Good Communication (Part 1)

In the past, when I was still courting with Hubby, I was recommended to read ‘Strengthening Your Marriage, written by Wayne A. Mack’ by Rev Samuel Ling. He said that the book is not only good for married couples, but also for dating couples. So I bought the book and decided to read through it with Hubby whenever we met up for a date. It took us about three months to finish the whole book.

The book is rich with biblical insights, and practical information on marital roles, communication, finances, sex, child rearing and family worship. It has ‘Discussion and Study Questions’ section in every chapter to guide us in our discussion.

During our discussions, Hubby and I came to know more about each others’ family backgrounds, expectations and goal in marriage. We also managed to come in agreement regarding many things to prevent conflicts in the future. And last but not least, we had the opportunity to discuss on how we are going to work out our marriage to glorify God.

Please let me share with you one of the chapters that I found very useful. It is about good communication. You might not married yet at the moment, but trust me, it is still applicable in your friendship, and will be very useful for your courtship and future marriage. Happy reading! =)

Unit 4 – Good Communication.

Deep oneness can be achived only where good communication exists.

A. No two people can effectively walk together, work together, or live together without a good communications system.

Scripture asks, “Can two walk together except they be agreed?” (Amos 3:3). Wherever you find two people who are continuously and harmoniously walking together, striving toward the same goals, conducting their lives according to the same standards, giving mutual assistance, enjoying sweet fellowship with one another, you can be sure that they are in agreement. And if they are in agreement, you can be sure that they have learned to communicate with one another. Continuous, progressive harmony and agreement are impossible without good communication.

B. Certainly, apart from our relationship to Himself, God intends the marriage relationship to be the closest of all interpersonal relationships.

Dwight Hervey Small declares in his book, After You’ve Said I do, that “the heart of marriage is its communication system…It can be said that the success and happiness of any married pair is measurable in terms of the deepening dialogue which characterizes their union.”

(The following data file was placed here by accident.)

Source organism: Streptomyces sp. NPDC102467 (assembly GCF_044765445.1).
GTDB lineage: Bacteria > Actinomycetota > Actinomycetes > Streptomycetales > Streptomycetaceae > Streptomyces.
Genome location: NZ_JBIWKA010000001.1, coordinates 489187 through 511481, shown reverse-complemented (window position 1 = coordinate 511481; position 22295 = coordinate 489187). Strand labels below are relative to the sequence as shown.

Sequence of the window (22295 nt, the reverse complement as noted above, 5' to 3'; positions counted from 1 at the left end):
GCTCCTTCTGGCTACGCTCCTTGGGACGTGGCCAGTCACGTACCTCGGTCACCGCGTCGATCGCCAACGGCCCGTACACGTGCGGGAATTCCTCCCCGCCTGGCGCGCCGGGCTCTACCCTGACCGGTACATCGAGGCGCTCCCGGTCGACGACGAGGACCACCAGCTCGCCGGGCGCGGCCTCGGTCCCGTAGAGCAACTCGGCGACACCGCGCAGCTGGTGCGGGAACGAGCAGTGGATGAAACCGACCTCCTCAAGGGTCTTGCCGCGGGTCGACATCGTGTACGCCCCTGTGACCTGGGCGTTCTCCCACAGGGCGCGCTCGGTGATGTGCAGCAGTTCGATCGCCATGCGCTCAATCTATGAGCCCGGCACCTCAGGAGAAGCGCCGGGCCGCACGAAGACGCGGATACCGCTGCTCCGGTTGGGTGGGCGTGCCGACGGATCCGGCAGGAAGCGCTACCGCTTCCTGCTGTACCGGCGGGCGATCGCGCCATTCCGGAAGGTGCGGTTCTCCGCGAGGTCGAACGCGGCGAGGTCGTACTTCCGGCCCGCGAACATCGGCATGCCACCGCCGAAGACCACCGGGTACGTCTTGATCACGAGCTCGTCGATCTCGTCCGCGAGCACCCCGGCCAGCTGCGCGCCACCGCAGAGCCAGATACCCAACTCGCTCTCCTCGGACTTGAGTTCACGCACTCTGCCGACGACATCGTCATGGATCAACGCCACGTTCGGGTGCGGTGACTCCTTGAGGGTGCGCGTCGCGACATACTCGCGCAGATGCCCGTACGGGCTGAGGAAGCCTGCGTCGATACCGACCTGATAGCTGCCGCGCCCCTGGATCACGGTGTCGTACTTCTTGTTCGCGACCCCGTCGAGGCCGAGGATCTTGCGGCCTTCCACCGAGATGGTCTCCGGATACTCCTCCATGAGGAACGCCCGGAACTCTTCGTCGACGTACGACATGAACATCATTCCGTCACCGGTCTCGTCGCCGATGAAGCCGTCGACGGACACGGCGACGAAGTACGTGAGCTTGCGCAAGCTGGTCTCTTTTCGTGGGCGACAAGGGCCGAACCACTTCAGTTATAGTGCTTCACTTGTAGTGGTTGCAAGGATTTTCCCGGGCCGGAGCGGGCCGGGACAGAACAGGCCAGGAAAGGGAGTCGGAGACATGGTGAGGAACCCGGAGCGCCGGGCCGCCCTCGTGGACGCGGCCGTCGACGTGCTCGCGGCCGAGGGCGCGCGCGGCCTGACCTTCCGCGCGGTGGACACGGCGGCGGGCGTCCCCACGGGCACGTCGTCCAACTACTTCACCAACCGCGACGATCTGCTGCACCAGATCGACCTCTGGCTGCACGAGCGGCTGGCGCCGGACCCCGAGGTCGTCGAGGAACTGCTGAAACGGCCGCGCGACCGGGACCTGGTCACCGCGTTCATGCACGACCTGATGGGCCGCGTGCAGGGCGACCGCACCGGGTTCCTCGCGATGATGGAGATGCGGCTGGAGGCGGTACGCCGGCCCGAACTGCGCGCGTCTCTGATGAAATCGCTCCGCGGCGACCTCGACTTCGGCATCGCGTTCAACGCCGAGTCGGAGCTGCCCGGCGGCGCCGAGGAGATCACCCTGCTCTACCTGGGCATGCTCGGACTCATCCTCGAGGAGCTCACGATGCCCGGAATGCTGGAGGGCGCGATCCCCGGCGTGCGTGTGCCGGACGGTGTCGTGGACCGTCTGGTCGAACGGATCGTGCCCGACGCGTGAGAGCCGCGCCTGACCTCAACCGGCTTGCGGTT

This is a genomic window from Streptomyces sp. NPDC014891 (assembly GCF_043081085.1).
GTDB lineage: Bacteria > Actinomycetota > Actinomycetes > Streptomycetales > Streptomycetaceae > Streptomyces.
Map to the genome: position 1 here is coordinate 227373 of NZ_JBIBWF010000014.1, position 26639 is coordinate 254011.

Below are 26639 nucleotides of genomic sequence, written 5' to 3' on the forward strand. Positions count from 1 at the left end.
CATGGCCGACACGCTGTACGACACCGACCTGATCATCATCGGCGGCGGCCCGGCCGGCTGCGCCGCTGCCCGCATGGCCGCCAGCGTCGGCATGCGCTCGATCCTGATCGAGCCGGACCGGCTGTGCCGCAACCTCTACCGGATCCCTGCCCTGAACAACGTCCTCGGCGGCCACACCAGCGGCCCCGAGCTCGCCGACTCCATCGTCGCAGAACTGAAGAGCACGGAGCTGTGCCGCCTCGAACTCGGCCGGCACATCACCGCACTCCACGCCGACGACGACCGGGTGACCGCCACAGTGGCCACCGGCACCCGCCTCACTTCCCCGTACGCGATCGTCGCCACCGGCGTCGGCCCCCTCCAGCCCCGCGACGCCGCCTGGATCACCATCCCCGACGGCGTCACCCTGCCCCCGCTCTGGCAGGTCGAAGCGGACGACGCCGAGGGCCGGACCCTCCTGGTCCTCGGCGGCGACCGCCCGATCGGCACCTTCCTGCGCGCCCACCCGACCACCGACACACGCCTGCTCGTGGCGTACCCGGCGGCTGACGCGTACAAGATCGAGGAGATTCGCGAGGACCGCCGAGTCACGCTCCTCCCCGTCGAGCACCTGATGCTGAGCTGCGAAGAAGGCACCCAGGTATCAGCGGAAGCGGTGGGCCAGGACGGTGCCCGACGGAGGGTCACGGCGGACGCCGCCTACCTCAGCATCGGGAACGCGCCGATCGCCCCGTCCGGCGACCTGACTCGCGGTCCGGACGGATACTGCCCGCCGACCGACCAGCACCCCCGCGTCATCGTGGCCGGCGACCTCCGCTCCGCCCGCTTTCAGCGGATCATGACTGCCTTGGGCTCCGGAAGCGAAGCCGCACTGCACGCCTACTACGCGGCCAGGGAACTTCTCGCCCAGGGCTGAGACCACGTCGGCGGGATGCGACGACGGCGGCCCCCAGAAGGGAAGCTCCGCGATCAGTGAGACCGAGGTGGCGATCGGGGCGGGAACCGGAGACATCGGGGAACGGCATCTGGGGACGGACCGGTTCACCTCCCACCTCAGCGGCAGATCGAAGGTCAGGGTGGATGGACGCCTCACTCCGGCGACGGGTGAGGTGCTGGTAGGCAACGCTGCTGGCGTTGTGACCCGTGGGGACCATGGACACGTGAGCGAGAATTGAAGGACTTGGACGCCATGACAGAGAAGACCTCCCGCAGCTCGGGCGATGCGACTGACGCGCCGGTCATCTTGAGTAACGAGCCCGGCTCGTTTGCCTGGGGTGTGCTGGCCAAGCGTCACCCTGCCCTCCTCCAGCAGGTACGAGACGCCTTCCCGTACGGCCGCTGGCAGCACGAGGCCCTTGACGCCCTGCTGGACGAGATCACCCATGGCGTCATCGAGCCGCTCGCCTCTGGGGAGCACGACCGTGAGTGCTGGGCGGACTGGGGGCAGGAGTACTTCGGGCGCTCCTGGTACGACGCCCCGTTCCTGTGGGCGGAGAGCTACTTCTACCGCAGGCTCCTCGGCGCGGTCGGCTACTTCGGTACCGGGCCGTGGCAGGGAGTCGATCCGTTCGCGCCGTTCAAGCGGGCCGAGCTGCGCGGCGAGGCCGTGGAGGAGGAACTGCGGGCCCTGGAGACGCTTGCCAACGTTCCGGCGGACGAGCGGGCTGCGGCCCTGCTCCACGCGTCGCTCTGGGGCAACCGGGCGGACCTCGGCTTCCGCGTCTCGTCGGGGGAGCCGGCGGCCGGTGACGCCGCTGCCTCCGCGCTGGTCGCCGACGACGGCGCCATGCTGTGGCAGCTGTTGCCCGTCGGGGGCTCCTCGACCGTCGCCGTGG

Whenever you find marital failure, you will find a breakdown in real communication. Wherever you find marital success, you will find a good communication system.

1. Surely, one of the basic reqirements of good communications is mutual openness and honesty.

Often in marriage conselling, a counsellor will hear words such as these: “I did not know you felt that way”, or “I did not know such and such a thing was important for you.”

For example, a couple who have been married for many years…finally they swallow their pride and approach thie pastor about their problem. The pastor probs a bit and then asks the wife to describe what it is about her husband that annoys her. She gulps, screws up her courage, and begins to share some little things that have been bothering her for years. When she is finished, her husband responds by saying, “Honey, why didn’t you tell me about these things before? I did not know that this is what was bothering you. I thought it was…” At this point the pastor, knowing that there are two sides to every story, turns to the husband and asks him to describe what has been annoying him. The husband opens up and shares what has been annoying him, to which the wife replies, “That’s what has been bothering you? I didn’t know. Why didn’t you talk to me about these things?”

They did not know one another because they were holding back, refusing to open up and allow themselves to be known. Probably they began to do this for what they thought were good reasons—they did not want to stir up a fuss; they did not want to hurt the other person; it was such a small thing; the other person may get angry or reject me. In the end…unresolved little issues had been blown out of proportion, and an accumulation of little issues had been formed a large, invisible barrier between them.

2. “Be angry and sin not; do not ever let your wrath—your exasperation—last until the sun goes down. Leave no such room or foothold for the devil—give no opportunity to him.” Eph 4:26-27. Amplified Version.

On the one hand, there are times when it is right to deal with the problem by really covering, disregarding, forgiving, or forgetting the fault or annoyance of the other person (1Pet 4:8, Prov 10:12, 1Cor 13:5,7).

If, however, this cannot or should not be done (because it would bring reproach on Christ or harm to each other) the issue must be lovingly and boldly faced, discussed, and, if possible, resolved.

Several biblical principles must guide us in the exercise of openness and honesty.

  1. Is it really true? Do I really have the facts (Eph 4:29; Prov 18:13)?
  2. Is what I would like to say profitable? Will it help or hurt? Be constructive or destructive (Prov 20:15; Eph 4:29; Rom 15:1-3)?
  3. Is this the proper time for me to say it, or would it be better for me to wait (Prov 15:23, 28; 25:11-12)?
  4. Is my attitude right (Eph 4:15, 32; 1Cor 16:14; Titus 3:1-2)?
  5. Are the words that I will use the best possible way to saying it (Prov 12:25; 15:1, 23; 16:23)?
  6. Have I prayed about this matter, and am I trusting God to help me (Prov 3:5-6; Col 4:2-6)?

As I have already stated, no couple can really become one without openness and honesty in communication. At the same time, it must be the right kind of openness and honesty. Otherwise, it will destroy rather than enhance good relations.

To be continued…

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